Doug responded with a more robust calculation:

To combine the two years for an overall result seems natural. I think it’s better, though, to do the full analysis for both years’ data (i.e., directly compute N(|r|>r0) and Sum(|r|) for the full two-year data set, and analyze using the appropriate analytic and control PDF’s for the larger N). The results are given below on the lines 1999 & 2000 (TDM).

            N (|r|>r0) [analytic PDF]   N (|r|>r0) [control PDF]
    Stouffer Z        2.584 (0.00488)     2.638 (0.00417)
    1999 & 2000 (TDM)   2.283 (.0112)     2.271 (0.0116)  
            Sum of |r| [analytic PDF]  Sum of |r| [control PDF]
    Stouffer Z        2.402 (0.00815)     2.701 (0.00346)
    1999 & 2000 (TDM)  2.043 (0.0205)     2.271 (0.0116)  

The numbers from the comprehensive calculation in the last line above should be considered more accurate than the Stouffer-Z numbers. They still show an arguably significant effect, though not as significant as the calculations for 1999 alone. Of course, the effect size for the full data set is much smaller than that indicated by the 1999 data alone. The question may be asked whether the results for 1999 are scientifically valid evidence, given that the tests were designed based on the experience of the previous investigations. In this context, our discussion of statistical designs and procedures has continued, and addresses in depth certain issues such as the definition of a proper test of the explicit and implicit hypotheses. This technical discussion will be of interest to anyone who is concerned with the viability of the evidence for inter-egg correlations.

Graphical Representations

The results for the two years can be visualized graphically. In the following figure, the running or cumulative mean of the Z-scores for each day is shown as it develops over time. Plotted on the y-axis are Z-scores for the sums of |r| up to each day on the x-axis. That is, if there were N_day total trials from 1 Jan 1999 through the current day, the value plotted would be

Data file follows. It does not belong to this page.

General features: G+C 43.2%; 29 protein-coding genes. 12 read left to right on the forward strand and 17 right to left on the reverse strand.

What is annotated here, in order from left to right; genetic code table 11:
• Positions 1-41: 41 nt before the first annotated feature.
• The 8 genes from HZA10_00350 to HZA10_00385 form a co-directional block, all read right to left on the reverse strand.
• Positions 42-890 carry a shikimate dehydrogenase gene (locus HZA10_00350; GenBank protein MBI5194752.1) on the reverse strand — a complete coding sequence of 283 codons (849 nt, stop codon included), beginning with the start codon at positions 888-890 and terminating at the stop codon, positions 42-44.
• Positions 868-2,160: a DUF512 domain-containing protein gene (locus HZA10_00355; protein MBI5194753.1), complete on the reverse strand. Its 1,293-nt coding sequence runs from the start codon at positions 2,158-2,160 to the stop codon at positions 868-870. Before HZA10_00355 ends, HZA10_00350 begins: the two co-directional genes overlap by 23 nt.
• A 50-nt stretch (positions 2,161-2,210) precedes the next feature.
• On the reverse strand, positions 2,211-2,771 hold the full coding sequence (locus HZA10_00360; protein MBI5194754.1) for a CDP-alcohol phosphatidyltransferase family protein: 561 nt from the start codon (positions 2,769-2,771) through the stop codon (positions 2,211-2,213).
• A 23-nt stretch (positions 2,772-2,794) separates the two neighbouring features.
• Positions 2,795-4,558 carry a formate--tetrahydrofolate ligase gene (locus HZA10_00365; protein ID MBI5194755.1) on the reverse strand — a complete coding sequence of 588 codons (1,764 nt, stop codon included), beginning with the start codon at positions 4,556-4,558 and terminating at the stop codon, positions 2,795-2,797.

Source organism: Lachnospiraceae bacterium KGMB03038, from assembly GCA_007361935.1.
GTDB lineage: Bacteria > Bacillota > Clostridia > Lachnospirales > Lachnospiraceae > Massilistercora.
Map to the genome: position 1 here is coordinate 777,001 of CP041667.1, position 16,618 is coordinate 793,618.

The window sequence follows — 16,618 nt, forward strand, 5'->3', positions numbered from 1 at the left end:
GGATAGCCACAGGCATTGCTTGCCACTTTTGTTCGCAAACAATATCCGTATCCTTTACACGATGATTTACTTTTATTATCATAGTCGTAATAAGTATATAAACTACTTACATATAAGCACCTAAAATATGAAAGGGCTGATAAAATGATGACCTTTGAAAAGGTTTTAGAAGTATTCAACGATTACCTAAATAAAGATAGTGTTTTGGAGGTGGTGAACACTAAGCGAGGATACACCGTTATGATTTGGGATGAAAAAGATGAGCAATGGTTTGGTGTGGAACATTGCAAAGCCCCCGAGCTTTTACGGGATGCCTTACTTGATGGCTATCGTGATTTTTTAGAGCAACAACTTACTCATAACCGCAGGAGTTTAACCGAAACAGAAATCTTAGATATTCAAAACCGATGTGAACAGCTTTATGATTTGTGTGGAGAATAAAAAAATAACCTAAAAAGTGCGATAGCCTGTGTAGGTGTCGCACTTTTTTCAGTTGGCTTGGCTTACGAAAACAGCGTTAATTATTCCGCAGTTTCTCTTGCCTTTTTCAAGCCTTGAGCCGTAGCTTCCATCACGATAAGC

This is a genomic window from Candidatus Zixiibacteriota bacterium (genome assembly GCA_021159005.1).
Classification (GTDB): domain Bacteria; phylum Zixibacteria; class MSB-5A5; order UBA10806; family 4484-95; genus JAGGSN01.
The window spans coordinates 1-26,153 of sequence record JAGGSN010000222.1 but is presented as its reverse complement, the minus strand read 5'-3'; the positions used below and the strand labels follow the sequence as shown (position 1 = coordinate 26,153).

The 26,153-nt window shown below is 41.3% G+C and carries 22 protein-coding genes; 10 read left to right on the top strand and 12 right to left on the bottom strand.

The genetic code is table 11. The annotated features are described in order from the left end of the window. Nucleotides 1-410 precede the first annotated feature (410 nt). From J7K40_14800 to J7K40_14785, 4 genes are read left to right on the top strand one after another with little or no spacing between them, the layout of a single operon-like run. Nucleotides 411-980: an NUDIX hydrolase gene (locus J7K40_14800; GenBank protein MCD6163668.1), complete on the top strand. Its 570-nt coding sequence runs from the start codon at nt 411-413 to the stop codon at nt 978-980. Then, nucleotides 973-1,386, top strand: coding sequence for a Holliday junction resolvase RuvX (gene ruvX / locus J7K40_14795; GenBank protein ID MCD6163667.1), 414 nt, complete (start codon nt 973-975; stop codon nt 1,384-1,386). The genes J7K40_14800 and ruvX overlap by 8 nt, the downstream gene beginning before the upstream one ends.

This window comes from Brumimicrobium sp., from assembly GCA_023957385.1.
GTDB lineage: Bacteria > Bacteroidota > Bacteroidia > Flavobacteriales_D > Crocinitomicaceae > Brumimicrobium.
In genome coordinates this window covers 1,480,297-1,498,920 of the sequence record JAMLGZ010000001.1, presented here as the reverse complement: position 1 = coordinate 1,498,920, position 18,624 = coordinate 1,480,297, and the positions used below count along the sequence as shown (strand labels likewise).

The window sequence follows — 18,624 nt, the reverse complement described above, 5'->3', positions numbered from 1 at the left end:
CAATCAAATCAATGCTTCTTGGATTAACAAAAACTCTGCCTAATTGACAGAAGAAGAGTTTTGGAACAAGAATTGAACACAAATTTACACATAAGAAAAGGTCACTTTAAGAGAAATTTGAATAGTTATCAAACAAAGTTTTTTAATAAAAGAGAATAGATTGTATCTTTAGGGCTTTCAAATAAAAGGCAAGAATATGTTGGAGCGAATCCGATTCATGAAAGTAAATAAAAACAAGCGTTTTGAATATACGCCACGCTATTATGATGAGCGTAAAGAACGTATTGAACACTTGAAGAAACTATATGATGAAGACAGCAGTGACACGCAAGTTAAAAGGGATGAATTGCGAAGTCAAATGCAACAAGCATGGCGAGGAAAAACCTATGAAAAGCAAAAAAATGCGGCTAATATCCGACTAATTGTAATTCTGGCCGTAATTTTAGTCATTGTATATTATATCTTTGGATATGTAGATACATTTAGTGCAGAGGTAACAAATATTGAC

( Sum[|r|] from 1 to N_day ) - mu(N_day)
    Z(day) =  -------------------------------

where mu and sigma are the theoretical mean and standard deviation of Sum(|r|) for N_day trials. The expectation value of Z is zero; a constant effect size would yield a curve going as sqrt(N); and a constant p-value would be a horizontal line (I think). The end point is the overall Z score (Z for N_day -> N_final).

image: Inter-Egg Correlation 1999
Inter-Egg Correlation 1999

These data can be displayed in a number of different ways, of course. For most of the event-based analyses, we use a format that accumulates the deviations from expectation across seconds, minutes, or other blocks of data. This is done by converting the mean of the block of data to a Z-score ((Mean - Mu)/Sigma), where Mu is the expected mean and Sigma is the standard error for the mean. The resulting Z is squared, to give a positive, Chisquare-distributed quantity, with one degree fo freedom (df). The Chisquares are additive, and a composite Chisquare for an event or a series of events is obtained by summing them. Graphically, we can display the progressive accumulation of evidence by drawing the cumulative sum of (Chisquare - df), which has the form of a random walk around expectation zero (plotted here as a horizontal line) if there is no consistent deviation. If there is an effect, however, the random walk will have a trend away from the expectation line.

The following figures show the correlation data treated in this way. Doug provided the data for each day of the two years, in the form of the total number of correlations, the number of cases where the absolute value of the correlation was greater than expected (N(|r|>r0)), and the sum of the absolute value of the correlations for each day (Sum(|r|)).

image: N(|r|>0) for 1999 and 2000
N(|r|>0) for 1999 and 2000
image: Sum of |r| for 1999 and 2000
Sum of |r| for 1999 and 2000